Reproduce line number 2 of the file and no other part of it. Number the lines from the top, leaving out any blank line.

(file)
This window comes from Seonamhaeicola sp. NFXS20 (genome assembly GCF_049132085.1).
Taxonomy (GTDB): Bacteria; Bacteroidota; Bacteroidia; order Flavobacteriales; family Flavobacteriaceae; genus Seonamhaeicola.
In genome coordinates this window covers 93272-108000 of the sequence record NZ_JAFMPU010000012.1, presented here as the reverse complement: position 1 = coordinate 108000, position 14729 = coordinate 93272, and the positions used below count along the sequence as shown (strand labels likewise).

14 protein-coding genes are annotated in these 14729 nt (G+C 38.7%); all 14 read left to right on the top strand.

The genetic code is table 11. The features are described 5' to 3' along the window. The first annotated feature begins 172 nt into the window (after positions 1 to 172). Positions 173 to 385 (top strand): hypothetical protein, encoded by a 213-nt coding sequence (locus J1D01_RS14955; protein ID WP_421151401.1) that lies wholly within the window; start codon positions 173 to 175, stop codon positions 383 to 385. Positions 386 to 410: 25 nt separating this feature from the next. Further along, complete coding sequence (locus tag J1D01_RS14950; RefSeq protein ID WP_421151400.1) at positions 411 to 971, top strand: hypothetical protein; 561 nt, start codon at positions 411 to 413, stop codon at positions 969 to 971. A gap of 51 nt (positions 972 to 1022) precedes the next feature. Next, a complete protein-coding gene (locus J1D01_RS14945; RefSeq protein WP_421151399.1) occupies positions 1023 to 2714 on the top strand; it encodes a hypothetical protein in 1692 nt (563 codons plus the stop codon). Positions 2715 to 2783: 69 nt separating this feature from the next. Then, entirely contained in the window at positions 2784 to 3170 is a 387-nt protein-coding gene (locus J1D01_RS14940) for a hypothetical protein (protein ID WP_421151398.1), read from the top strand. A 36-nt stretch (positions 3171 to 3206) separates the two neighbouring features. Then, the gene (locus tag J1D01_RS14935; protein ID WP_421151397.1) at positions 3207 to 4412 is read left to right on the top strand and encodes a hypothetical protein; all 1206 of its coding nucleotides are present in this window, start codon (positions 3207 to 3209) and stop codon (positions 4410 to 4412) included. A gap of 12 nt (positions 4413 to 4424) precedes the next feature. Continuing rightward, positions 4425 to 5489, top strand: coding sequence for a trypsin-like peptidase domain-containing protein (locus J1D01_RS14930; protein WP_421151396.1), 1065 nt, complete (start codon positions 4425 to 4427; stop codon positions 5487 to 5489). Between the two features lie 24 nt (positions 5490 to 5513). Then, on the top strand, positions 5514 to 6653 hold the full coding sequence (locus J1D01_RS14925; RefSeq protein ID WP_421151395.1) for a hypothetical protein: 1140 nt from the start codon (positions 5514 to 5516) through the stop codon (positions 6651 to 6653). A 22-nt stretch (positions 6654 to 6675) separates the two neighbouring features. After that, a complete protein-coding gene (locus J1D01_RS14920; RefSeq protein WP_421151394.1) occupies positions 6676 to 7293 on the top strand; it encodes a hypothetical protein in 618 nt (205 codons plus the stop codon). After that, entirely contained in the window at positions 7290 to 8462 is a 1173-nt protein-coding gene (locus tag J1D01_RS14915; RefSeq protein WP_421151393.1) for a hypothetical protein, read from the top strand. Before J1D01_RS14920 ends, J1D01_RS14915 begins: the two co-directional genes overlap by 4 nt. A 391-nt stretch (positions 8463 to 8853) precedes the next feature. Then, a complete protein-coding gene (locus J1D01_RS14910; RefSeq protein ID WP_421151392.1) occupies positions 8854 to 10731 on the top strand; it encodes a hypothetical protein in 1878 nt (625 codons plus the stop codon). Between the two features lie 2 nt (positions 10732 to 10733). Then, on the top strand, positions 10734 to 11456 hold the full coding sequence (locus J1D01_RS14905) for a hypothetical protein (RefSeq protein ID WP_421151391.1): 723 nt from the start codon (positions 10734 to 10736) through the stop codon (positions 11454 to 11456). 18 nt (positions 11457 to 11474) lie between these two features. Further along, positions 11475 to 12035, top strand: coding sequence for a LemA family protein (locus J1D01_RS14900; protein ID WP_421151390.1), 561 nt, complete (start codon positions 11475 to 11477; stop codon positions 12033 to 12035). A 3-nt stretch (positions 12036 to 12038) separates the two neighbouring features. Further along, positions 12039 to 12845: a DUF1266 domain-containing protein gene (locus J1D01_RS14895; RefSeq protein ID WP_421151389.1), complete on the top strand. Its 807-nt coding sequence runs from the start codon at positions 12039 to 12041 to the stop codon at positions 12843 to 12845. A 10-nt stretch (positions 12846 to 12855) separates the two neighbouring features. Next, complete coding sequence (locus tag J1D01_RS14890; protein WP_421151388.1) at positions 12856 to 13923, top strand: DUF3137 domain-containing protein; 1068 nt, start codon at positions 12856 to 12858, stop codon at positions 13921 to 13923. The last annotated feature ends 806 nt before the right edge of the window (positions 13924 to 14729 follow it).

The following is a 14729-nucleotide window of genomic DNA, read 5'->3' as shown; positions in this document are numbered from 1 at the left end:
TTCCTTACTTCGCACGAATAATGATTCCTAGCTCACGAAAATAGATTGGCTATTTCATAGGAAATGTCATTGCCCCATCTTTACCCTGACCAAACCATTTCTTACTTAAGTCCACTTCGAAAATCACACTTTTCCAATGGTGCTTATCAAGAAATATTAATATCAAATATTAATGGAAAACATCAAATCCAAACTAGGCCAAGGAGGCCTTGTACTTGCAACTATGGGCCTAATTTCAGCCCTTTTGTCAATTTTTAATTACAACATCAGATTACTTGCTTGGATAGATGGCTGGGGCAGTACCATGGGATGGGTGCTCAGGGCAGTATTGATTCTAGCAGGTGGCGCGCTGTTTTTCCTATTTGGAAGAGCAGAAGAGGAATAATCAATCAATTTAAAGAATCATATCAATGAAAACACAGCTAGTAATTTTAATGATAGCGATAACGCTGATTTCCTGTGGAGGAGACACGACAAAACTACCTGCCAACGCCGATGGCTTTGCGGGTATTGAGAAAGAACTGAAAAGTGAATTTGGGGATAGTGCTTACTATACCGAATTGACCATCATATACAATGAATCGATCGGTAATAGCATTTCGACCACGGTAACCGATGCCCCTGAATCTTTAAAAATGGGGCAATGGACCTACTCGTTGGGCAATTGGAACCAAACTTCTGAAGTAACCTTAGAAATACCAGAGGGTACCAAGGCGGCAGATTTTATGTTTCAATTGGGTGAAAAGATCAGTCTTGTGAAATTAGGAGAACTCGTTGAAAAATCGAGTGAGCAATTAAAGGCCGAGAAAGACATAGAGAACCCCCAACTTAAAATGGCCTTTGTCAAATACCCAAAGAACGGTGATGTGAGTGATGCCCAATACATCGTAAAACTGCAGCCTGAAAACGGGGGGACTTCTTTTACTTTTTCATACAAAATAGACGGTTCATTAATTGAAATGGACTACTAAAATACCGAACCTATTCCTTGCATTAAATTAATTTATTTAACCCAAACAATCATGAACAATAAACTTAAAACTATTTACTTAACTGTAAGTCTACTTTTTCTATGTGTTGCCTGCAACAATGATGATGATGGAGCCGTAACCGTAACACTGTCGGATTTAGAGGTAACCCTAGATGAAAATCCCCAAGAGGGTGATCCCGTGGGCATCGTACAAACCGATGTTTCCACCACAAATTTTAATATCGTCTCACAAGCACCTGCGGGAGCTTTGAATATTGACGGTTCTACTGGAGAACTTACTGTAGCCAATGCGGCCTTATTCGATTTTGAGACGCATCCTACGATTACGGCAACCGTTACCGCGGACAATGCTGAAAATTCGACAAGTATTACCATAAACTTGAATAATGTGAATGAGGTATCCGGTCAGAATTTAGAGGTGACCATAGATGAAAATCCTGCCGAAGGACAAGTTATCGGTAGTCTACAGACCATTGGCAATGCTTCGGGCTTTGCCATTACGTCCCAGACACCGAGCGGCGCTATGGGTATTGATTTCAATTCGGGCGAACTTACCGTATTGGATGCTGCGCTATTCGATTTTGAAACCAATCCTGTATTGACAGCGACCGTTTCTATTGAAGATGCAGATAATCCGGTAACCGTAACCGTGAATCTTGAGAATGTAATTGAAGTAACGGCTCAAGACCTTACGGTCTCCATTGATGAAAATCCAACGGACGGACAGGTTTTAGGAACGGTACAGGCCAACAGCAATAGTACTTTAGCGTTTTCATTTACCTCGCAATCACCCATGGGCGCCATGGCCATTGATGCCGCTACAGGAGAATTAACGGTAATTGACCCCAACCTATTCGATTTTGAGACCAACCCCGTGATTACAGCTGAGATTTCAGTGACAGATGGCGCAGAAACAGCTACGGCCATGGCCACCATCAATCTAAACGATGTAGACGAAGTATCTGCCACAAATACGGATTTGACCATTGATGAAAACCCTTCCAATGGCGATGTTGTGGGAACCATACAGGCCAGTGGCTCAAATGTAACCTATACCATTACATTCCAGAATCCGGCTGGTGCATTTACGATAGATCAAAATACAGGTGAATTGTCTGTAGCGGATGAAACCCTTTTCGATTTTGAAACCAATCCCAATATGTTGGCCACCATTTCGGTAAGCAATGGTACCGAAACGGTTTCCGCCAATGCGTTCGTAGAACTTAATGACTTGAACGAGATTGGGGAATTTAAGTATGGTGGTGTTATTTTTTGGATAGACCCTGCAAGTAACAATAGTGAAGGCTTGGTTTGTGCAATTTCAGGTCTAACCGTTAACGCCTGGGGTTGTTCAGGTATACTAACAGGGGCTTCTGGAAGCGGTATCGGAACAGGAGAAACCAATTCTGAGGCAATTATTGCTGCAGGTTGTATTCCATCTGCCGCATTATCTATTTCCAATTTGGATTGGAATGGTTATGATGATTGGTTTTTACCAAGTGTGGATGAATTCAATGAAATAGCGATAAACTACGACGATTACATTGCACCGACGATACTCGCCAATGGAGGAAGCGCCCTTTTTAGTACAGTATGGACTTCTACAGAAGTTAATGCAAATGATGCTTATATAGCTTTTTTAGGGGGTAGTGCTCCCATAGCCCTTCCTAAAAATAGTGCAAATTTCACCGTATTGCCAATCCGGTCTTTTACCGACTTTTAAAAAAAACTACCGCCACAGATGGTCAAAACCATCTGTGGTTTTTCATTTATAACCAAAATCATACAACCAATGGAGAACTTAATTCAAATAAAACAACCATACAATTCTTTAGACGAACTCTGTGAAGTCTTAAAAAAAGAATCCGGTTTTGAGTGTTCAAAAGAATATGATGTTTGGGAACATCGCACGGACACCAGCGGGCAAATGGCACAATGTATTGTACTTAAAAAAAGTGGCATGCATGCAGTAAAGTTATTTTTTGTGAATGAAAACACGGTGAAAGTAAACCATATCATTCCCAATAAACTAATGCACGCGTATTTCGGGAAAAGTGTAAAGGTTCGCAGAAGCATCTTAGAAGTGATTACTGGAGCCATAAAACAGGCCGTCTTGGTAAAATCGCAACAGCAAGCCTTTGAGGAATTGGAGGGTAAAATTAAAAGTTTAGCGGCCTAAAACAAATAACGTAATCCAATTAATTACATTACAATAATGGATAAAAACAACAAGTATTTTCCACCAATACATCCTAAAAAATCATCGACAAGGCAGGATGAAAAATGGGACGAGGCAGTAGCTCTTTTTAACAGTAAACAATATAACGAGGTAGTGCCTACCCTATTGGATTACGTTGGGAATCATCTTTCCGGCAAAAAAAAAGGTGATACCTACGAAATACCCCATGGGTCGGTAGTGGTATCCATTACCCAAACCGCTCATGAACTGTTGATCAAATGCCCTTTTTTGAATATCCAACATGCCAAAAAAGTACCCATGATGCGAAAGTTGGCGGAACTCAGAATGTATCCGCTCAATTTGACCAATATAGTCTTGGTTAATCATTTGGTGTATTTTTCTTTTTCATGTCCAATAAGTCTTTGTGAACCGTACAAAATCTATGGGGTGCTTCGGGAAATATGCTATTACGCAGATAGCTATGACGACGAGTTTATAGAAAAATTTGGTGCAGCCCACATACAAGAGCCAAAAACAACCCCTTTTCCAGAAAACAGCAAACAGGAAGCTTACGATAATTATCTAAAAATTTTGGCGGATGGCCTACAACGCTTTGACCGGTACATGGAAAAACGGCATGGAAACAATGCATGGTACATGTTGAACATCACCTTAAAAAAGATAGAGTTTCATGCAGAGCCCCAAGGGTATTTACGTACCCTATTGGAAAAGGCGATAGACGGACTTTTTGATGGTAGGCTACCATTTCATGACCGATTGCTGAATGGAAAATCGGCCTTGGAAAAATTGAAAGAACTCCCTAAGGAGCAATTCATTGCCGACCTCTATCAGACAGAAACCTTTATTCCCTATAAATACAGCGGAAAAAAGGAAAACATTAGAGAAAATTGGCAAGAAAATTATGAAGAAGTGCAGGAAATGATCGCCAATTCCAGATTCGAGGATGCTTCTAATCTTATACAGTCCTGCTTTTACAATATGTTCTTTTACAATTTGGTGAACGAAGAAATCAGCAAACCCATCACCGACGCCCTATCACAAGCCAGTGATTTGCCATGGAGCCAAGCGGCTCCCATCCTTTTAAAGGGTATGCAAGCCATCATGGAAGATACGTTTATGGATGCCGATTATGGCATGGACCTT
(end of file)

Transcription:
Taxonomy (GTDB): Bacteria; Bacteroidota; Bacteroidia; order Flavobacteriales; family Flavobacteriaceae; genus Seonamhaeicola.